Inadequate feedback, or opacity, denotes a situation in which a machine does not communicate, or communicates poorly or ambiguously, either what it is doing, or why it is doing it, or in some cases, why it is about to change, or has just changed, what it is doing. Without this feedback, the human must understand, from memory or a mental model of machine behavior, the reason for the observed behavior. A pilot friend has described this problem succinctly: "If you can't see what you've got to know, then you've got to know what you've got to know".

Perhaps the most obvious case of inadequate feedback occurred at Charlotte a couple of years ago. The pilots were aware of thunderstorms in the vicinity of the airport, but they had a clear view of their runway until very late in the approach, when the runway became obscured by very heavy rain. They initiated a missed approach, but were caught in a severe wind shear and crashed. The airplane had a wind shear warning system, but it failed to warn the pilots because they were retracting their flaps in the go-around maneuver. What they did not know, and had not been told during their training on the system, is that their wind shear advisory system is desensitized when flaps are in transit. The system thus gave no warning of the shear they had entered, nor of the fact that it was less effective while flaps were in transit. They could not see what they needed to know, and they did not know what they needed to know.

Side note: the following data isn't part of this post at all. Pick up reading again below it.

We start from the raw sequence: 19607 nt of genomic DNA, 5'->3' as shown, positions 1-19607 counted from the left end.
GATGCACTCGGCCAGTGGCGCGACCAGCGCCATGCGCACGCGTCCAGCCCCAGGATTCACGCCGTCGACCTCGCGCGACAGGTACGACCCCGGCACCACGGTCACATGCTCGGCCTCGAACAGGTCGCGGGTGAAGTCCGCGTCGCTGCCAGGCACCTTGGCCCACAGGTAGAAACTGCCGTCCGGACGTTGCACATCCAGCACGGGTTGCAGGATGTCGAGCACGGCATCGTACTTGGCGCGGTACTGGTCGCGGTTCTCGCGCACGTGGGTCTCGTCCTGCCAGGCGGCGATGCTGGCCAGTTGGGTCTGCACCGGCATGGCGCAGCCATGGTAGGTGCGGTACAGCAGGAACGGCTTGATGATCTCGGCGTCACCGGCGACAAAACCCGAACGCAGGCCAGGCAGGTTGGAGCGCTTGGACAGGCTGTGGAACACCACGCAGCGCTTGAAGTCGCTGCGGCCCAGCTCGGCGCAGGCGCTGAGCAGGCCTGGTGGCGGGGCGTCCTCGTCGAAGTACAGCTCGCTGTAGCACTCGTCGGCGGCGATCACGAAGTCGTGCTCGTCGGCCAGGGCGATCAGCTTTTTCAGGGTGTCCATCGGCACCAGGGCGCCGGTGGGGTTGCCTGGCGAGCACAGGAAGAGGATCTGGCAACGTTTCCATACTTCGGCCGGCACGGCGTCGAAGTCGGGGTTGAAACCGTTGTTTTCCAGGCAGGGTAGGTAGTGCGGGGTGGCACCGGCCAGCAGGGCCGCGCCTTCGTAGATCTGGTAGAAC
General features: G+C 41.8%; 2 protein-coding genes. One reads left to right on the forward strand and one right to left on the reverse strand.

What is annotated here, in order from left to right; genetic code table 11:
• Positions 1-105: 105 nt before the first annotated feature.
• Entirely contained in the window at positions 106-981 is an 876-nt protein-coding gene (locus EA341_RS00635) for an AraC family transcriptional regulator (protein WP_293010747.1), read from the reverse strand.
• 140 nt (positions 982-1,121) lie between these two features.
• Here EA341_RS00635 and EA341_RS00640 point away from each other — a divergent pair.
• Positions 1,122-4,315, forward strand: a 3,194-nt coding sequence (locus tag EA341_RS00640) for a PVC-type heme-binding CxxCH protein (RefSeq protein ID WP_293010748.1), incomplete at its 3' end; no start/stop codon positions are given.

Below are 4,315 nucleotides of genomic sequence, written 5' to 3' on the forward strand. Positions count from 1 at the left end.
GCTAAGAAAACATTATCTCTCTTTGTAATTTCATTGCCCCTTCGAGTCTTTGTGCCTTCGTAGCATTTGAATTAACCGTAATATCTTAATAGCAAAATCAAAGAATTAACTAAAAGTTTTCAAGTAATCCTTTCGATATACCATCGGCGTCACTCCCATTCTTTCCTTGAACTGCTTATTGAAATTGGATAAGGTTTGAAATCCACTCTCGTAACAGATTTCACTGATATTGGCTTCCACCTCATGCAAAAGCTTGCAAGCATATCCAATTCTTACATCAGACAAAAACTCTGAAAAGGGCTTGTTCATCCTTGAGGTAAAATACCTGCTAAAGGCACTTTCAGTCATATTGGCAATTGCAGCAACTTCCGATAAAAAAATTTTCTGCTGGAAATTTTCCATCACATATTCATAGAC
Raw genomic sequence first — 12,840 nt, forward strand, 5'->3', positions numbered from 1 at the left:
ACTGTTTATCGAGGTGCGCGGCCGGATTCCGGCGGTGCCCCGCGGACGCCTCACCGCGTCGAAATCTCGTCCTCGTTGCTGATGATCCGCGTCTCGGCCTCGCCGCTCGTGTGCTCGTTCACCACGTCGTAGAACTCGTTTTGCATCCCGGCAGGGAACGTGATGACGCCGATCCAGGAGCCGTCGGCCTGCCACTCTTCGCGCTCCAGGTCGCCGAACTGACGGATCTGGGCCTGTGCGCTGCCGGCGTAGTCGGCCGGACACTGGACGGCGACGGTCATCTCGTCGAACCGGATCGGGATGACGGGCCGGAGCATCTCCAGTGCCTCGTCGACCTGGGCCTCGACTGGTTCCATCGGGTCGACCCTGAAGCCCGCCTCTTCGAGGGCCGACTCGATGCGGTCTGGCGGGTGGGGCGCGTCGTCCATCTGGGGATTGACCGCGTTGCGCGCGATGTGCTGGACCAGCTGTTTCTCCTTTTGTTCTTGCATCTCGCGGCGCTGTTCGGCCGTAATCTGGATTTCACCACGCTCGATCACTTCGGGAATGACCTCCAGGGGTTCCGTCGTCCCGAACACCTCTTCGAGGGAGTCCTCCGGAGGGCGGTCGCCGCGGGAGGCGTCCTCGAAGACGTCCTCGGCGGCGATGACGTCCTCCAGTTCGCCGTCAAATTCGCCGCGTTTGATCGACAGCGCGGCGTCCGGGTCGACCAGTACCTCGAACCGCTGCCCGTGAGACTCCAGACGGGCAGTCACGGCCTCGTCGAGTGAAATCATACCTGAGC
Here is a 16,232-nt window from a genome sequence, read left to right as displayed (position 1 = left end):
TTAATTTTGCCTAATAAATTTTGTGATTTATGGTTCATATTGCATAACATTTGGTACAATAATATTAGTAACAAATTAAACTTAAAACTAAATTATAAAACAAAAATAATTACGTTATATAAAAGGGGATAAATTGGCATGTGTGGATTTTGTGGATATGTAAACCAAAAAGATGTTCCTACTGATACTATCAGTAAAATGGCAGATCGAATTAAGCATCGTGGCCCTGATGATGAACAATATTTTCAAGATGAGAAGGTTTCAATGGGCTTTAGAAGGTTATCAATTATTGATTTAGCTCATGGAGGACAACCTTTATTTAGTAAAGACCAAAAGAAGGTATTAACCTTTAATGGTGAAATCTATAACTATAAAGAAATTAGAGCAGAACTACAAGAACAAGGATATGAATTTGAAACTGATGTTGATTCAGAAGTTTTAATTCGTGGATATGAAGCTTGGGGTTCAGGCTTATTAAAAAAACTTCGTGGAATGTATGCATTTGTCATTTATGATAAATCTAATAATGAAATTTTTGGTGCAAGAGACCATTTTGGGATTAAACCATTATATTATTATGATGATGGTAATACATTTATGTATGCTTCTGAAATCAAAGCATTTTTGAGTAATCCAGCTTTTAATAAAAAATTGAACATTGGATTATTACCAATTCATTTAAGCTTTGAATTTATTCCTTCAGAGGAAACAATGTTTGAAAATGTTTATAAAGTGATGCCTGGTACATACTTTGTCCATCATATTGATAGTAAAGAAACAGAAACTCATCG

What Effects do these Attributes Have on Humans?


Complex machines tend to distance operators from the details of an operation. Over time, if the machines are reliable, operators will come to rely upon them, and may become less concerned with the details of the process. Though this has the desirable effect of moderating human operator workload, it also has the undesirable effect of making the operator feel less involved in the task being performed.

Recent accidents, among them those I have mentioned here, have demonstrated how easily pilots can lose track of what is going on in advanced aircraft. The mishaps that have occurred serve as a warning of what lies ahead unless we learn the conceptual lessons these accidents can teach us. An important lesson is that we must design human-machine interfaces so that the human operator is, and cannot perceive him or herself as other than, at the locus of control of the human-machine system, regardless of the tools being used to assist in or accomplish that control.

Another important lesson is that machines must keep us involved by keeping us informed of what they are doing, and sometimes why they are doing it. As the machines become more complex and the software more tightly coupled, it becomes more and more difficult for the human to keep up with machine behavior. None of the pilots I have just mentioned really understood what their automation was doing to them. The automation "knew", but it didn't tell them clearly enough.

The result, particularly in extremely complex machine processes, can be that human operators encounter situations in which they cannot possibly keep up, as they could not in some of these cases. Such situations can lead to "learned helplessness", in which operators simply "throw up their hands" and "let the machine do its thing". This is not a solution open to pilots, or indeed to operators in many critical industrial processes, though it has occurred in both domains and has been followed by disasters. It is extremely demoralizing when it occurs, because it defeats the operator's attempts to remain in command of the process.